Deborah Heisz, of Live Happy (thanks for the goody bag, I’ll take a free t-shirt any day!) brought up great points about how happiness contributes not only to ourselves and our well-being, but to our surroundings. Heisz states that environmentally-friendly people tend to be happier than their counterparts, and the key to a greener planet is to seek out a sustainable lifestyle and happiness. Money cannot buy happiness, something you probably hear all too often. Now check this out: the US spends about $10 billion a year on happiness. However, according to Sachs’s World Happiness Report, the US is not the happiest country in the world, nor does it even make it to the top 10…

“Choose to be happy through the choices that we make” was the overall sentiment. Heisz points out that we need to create the social cohesion that this planet needs (this is Live Happy’s objective– share happiness through small acts). Ultimately, happiness affects the environment and our planet, and we can’t forget that.

Alejandro Adler Braun, a member of the International Expert Wellbeing Group, greatly recapitulated the other panelists’ points when he stated that while the GDP (gross domestic product) has become synonymous with progress, and this has little effect on the increase of happiness. In other words, whether or not GDP increases, happiness will not be affected as a result. Braun essentially says that wellbeing is teachable-there are learned skills to overall happiness that everyone can adopt, but we must bear in mind that it is a lifelong process.

Mary Mitchell Campbell created Astep, an NGO that empowers artists to end poverty and use art as a vehicle to teach health education. Campbell talked of her personal experience and growth when she visited a developing nation for the first time. She said, “those in extreme poverty always share, they never think not to”. People in developed nations could learn from this mindset. She even dubbed the “Holy Grail Syndrome”, defined as a society that focuses primarily on achievement. Campbell, also a musical director on Broadway (wow, what else does she do?!), used this example: a dancer’s life goal is to dance on Broadway, when she finally makes it she asks,“is that it?”

Campbell brought up the cons of American Media with the idea that “If it bleeds, it leads”. Essentially, we fill our brains with negative emotions. She advises us that it is our personal responsibility to focus on positive messages and images. While the news is very informative and we have a right to know even the negative happenings of the world, we need to be careful with constant stream of negativity and not let it affect our lives. We also must be mindful about what and how we’re consuming. Essentially, we could take this as an indicator to right the wrongs in the world.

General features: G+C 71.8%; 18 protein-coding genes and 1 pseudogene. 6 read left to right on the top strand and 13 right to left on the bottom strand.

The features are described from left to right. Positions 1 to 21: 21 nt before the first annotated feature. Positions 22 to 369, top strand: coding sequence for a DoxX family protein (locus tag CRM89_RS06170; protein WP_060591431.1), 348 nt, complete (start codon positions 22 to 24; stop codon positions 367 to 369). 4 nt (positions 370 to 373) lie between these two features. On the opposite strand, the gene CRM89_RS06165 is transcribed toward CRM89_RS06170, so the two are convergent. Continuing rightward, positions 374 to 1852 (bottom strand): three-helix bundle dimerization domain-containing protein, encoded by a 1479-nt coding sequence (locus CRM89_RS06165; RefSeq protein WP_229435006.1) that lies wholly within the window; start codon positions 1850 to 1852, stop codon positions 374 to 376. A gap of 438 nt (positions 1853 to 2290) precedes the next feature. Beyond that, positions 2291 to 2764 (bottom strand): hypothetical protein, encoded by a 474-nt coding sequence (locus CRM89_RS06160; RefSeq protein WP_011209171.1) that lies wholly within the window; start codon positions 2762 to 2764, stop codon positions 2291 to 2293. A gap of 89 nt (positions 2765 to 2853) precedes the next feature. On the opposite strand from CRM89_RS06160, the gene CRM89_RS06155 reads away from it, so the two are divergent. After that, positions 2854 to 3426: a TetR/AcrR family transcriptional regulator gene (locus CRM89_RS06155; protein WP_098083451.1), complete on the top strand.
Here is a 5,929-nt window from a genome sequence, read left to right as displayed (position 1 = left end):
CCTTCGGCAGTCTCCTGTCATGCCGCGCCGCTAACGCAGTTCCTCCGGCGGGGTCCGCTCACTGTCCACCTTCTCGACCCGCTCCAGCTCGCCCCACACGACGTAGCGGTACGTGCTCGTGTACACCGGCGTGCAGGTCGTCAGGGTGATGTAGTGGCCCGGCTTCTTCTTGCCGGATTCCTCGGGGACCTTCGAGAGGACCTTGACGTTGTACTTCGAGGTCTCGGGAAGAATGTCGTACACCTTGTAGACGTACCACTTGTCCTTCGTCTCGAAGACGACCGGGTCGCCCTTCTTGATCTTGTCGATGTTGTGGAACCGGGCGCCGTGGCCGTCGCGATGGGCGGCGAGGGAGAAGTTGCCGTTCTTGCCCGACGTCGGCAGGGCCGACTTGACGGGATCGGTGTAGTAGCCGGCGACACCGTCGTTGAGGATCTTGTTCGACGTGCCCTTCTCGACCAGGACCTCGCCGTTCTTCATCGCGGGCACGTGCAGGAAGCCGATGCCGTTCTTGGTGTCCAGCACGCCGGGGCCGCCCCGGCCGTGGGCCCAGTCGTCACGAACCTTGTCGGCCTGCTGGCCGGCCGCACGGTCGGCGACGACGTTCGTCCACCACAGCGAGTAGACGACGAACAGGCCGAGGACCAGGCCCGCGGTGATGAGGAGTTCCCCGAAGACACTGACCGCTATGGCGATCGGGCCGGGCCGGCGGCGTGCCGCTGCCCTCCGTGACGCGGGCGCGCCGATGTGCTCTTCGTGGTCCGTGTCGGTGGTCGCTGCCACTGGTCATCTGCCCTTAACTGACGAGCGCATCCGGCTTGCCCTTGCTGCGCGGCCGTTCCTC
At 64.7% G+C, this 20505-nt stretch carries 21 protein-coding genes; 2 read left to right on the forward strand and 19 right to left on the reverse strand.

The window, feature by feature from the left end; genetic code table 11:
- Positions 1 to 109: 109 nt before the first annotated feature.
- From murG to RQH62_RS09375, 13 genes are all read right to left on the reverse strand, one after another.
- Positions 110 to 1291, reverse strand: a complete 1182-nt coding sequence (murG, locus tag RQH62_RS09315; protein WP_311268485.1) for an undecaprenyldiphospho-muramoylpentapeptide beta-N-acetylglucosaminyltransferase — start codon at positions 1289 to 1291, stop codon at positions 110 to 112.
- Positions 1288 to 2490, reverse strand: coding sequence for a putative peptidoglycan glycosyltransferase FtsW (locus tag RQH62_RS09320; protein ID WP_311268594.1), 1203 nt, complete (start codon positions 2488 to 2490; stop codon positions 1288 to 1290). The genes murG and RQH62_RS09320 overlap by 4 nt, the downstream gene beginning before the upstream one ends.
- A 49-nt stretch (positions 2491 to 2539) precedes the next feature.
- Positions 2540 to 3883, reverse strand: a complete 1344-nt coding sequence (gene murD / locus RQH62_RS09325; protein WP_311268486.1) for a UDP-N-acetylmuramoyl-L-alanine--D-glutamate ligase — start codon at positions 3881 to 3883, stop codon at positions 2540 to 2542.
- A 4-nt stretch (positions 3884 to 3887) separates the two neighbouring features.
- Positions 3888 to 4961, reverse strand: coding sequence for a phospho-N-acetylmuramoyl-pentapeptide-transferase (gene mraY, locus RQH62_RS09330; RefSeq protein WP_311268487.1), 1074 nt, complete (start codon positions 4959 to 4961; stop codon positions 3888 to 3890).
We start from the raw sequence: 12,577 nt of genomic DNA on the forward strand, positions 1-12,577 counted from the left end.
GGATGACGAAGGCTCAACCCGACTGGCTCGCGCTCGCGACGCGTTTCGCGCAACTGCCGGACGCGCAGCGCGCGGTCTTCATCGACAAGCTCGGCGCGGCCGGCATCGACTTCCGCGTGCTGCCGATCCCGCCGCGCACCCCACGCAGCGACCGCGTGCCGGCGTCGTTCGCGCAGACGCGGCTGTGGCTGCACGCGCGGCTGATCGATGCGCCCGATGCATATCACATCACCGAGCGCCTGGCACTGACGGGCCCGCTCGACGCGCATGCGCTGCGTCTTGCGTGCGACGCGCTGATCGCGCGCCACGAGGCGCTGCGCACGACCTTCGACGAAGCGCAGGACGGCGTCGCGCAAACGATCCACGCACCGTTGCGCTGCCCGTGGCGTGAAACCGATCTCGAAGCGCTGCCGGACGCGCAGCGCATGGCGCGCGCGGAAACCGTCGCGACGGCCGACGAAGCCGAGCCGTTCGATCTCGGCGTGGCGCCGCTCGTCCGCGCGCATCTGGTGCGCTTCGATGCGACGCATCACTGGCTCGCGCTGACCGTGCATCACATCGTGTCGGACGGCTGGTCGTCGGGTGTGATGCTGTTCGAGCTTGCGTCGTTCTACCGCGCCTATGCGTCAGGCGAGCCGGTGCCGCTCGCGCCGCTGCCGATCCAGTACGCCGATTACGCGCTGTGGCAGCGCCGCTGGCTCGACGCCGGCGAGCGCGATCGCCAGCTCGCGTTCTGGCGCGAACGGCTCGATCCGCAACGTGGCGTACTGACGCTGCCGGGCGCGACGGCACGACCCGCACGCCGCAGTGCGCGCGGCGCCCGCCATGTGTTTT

Ami Dar, founder of Idealist, brought up a great question: “We are all experts on what makes us unhappy, then why don’t we do what makes us happy?” Dar brought up examples of how society is changing, and not for the better. It seems as if we are becoming more and more isolated from each other. He mentions that children belong on the streets- they should be playing and taking up the whole street after school. Why is it that we are kicking them out of the streets? Dar would like for us to promote social cohesion and forget isolation as I mentioned earlier. He urges us to talk to people and see what they want for themselves, and not what we want for them.

Overall, how can we be happy when there is so much despair and greed out there? What we need to remember is that “happiness breeds pro sociality and therefore peace”. As we come together to tackle extreme poverty, we must consider the well being of those we're talking about. Like Dar said, what makes us happy is not necessarily what makes others happy, which is why it's important that everyone has the opportunity to voice their opinion. In promoting well being, we have a real shot at promoting peace and development.


Joline Faujour